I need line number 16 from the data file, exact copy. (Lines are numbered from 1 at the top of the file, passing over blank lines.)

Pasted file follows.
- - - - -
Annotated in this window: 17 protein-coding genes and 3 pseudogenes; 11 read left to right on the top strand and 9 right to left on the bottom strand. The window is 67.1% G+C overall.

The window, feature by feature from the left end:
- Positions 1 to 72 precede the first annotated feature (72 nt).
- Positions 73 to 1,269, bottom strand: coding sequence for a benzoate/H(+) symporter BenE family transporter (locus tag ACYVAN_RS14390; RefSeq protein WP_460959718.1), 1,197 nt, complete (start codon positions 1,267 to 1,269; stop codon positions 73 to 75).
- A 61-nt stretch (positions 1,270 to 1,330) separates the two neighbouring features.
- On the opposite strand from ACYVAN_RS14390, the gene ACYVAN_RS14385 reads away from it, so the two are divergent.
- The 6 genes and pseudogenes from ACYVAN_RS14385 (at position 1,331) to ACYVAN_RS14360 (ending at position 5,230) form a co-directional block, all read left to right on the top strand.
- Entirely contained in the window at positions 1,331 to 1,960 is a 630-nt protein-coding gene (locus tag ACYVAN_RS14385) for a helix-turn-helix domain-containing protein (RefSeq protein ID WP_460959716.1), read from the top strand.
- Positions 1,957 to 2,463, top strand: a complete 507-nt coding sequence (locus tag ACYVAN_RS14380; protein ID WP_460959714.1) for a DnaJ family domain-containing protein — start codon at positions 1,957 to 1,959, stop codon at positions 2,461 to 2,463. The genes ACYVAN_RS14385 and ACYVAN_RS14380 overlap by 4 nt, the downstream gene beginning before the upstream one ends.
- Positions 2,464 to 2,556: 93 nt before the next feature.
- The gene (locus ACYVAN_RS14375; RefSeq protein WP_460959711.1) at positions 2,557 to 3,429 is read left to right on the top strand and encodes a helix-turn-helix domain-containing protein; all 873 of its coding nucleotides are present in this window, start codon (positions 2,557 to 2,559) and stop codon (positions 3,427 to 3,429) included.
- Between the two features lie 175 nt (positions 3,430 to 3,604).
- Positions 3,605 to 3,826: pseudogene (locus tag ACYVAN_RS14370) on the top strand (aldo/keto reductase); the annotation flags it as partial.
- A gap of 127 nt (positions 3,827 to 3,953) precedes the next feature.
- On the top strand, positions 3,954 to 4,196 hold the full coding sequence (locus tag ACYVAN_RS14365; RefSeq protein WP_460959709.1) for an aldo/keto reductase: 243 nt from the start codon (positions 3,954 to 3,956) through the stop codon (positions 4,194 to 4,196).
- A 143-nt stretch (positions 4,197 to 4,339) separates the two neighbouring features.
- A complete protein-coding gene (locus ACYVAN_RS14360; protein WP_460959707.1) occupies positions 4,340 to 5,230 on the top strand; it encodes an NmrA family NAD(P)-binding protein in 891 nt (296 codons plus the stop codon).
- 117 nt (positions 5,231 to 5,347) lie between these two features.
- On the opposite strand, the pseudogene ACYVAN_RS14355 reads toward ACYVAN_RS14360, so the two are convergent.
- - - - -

- A 143-nt stretch (positions 4,197 to 4,339) separates the two neighbouring features.